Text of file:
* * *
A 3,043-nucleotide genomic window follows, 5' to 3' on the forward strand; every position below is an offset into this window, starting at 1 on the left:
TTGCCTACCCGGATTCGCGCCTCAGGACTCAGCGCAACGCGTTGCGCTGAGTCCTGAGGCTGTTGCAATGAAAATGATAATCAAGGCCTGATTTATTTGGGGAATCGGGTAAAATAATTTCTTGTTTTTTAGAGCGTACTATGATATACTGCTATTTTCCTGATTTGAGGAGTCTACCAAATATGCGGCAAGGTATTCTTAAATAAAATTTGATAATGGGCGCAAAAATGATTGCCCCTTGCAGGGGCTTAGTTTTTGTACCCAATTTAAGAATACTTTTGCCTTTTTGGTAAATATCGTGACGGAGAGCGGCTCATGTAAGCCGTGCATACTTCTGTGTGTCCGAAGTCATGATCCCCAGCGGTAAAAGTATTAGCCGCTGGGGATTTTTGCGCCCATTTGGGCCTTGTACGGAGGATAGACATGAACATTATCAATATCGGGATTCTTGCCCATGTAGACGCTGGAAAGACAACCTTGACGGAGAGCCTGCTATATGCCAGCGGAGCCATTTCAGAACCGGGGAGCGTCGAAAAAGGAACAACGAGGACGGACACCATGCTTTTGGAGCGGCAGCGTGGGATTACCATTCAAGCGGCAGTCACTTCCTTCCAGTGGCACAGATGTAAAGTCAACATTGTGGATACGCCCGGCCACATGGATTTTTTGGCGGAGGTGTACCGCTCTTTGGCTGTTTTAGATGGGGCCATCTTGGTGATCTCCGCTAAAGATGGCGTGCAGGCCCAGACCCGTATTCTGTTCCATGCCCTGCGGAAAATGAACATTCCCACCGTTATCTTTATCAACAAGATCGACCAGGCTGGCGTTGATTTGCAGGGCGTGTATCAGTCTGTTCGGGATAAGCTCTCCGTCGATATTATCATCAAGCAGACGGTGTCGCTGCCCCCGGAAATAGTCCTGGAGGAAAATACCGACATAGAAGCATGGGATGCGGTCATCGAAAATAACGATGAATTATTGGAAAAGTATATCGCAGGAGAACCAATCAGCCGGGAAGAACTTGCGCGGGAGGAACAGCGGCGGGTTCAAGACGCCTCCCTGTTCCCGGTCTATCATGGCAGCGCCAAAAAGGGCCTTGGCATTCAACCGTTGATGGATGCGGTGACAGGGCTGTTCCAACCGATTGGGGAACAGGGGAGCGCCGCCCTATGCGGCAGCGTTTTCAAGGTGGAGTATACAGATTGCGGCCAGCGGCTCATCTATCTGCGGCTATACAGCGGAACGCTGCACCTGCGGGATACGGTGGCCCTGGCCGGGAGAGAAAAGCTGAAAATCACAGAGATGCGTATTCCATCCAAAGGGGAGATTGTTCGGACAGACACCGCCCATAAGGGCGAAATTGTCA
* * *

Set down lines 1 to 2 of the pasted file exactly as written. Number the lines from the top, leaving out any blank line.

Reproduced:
A 3,043-nucleotide genomic window follows, 5' to 3' on the forward strand; every position below is an offset into this window, starting at 1 on the left:
TTGCCTACCCGGATTCGCGCCTCAGGACTCAGCGCAACGCGTTGCGCTGAGTCCTGAGGCTGTTGCAATGAAAATGATAATCAAGGCCTGATTTATTTGGGGAATCGGGTAAAATAATTTCTTGTTTTTTAGAGCGTACTATGATATACTGCTATTTTCCTGATTTGAGGAGTCTACCAAATATGCGGCAAGGTATTCTTAAATAAAATTTGATAATGGGCGCAAAAATGATTGCCCCTTGCAGGGGCTTAGTTTTTGTACCCAATTTAAGAATACTTTTGCCTTTTTGGTAAATATCGTGACGGAGAGCGGCTCATGTAAGCCGTGCATACTTCTGTGTGTCCGAAGTCATGATCCCCAGCGGTAAAAGTATTAGCCGCTGGGGATTTTTGCGCCCATTTGGGCCTTGTACGGAGGATAGACATGAACATTATCAATATCGGGATTCTTGCCCATGTAGACGCTGGAAAGACAACCTTGACGGAGAGCCTGCTATATGCCAGCGGAGCCATTTCAGAACCGGGGAGCGTCGAAAAAGGAACAACGAGGACGGACACCATGCTTTTGGAGCGGCAGCGTGGGATTACCATTCAAGCGGCAGTCACTTCCTTCCAGTGGCACAGATGTAAAGTCAACATTGTGGATACGCCCGGCCACATGGATTTTTTGGCGGAGGTGTACCGCTCTTTGGCTGTTTTAGATGGGGCCATCTTGGTGATCTCCGCTAAAGATGGCGTGCAGGCCCAGACCCGTATTCTGTTCCATGCCCTGCGGAAAATGAACATTCCCACCGTTATCTTTATCAACAAGATCGACCAGGCTGGCGTTGATTTGCAGGGCGTGTATCAGTCTGTTCGGGATAAGCTCTCCGTCGATATTATCATCAAGCAGACGGTGTCGCTGCCCCCGGAAATAGTCCTGGAGGAAAATACCGACATAGAAGCATGGGATGCGGTCATCGAAAATAACGATGAATTATTGGAAAAGTATATCGCAGGAGAACCAATCAGCCGGGAAGAACTTGCGCGGGAGGAACAGCGGCGGGTTCAAGACGCCTCCCTGTTCCCGGTCTATCATGGCAGCGCCAAAAAGGGCCTTGGCATTCAACCGTTGATGGATGCGGTGACAGGGCTGTTCCAACCGATTGGGGAACAGGGGAGCGCCGCCCTATGCGGCAGCGTTTTCAAGGTGGAGTATACAGATTGCGGCCAGCGGCTCATCTATCTGCGGCTATACAGCGGAACGCTGCACCTGCGGGATACGGTGGCCCTGGCCGGGAGAGAAAAGCTGAAAATCACAGAGATGCGTATTCCATCCAAAGGGGAGATTGTTCGGACAGACACCGCCCATAAGGGCGAAATTGTCA